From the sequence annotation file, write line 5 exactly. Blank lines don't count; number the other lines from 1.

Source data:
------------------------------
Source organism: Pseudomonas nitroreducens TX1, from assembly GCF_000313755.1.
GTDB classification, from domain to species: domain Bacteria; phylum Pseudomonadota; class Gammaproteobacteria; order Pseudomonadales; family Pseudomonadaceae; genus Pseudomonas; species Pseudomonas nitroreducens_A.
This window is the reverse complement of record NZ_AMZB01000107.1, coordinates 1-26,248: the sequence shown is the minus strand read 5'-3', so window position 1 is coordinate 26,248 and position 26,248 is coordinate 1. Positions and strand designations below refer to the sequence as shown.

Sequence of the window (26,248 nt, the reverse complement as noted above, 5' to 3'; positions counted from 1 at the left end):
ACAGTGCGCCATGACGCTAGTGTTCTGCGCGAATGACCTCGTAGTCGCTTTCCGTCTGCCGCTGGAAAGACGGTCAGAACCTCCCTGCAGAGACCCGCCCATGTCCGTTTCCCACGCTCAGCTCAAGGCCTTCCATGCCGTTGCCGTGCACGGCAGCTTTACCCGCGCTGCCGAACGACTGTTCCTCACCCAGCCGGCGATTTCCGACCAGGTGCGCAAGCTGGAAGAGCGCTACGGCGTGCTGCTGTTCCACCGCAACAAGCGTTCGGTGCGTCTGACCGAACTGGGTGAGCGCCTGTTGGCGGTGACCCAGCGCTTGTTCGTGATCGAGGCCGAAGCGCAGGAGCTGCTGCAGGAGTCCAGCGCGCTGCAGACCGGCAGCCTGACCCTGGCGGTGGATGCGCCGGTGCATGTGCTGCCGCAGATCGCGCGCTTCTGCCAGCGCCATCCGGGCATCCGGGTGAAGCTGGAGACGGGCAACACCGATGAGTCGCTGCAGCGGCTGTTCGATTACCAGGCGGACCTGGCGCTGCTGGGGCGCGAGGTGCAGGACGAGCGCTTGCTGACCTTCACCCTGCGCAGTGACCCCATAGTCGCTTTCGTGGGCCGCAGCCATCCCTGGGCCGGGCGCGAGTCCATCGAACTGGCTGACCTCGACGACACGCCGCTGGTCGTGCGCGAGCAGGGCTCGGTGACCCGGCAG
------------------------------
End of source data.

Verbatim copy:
ACAGTGCGCCATGACGCTAGTGTTCTGCGCGAATGACCTCGTAGTCGCTTTCCGTCTGCCGCTGGAAAGACGGTCAGAACCTCCCTGCAGAGACCCGCCCATGTCCGTTTCCCACGCTCAGCTCAAGGCCTTCCATGCCGTTGCCGTGCACGGCAGCTTTACCCGCGCTGCCGAACGACTGTTCCTCACCCAGCCGGCGATTTCCGACCAGGTGCGCAAGCTGGAAGAGCGCTACGGCGTGCTGCTGTTCCACCGCAACAAGCGTTCGGTGCGTCTGACCGAACTGGGTGAGCGCCTGTTGGCGGTGACCCAGCGCTTGTTCGTGATCGAGGCCGAAGCGCAGGAGCTGCTGCAGGAGTCCAGCGCGCTGCAGACCGGCAGCCTGACCCTGGCGGTGGATGCGCCGGTGCATGTGCTGCCGCAGATCGCGCGCTTCTGCCAGCGCCATCCGGGCATCCGGGTGAAGCTGGAGACGGGCAACACCGATGAGTCGCTGCAGCGGCTGTTCGATTACCAGGCGGACCTGGCGCTGCTGGGGCGCGAGGTGCAGGACGAGCGCTTGCTGACCTTCACCCTGCGCAGTGACCCCATAGTCGCTTTCGTGGGCCGCAGCCATCCCTGGGCCGGGCGCGAGTCCATCGAACTGGCTGACCTCGACGACACGCCGCTGGTCGTGCGCGAGCAGGGCTCGGTGACCCGGCAG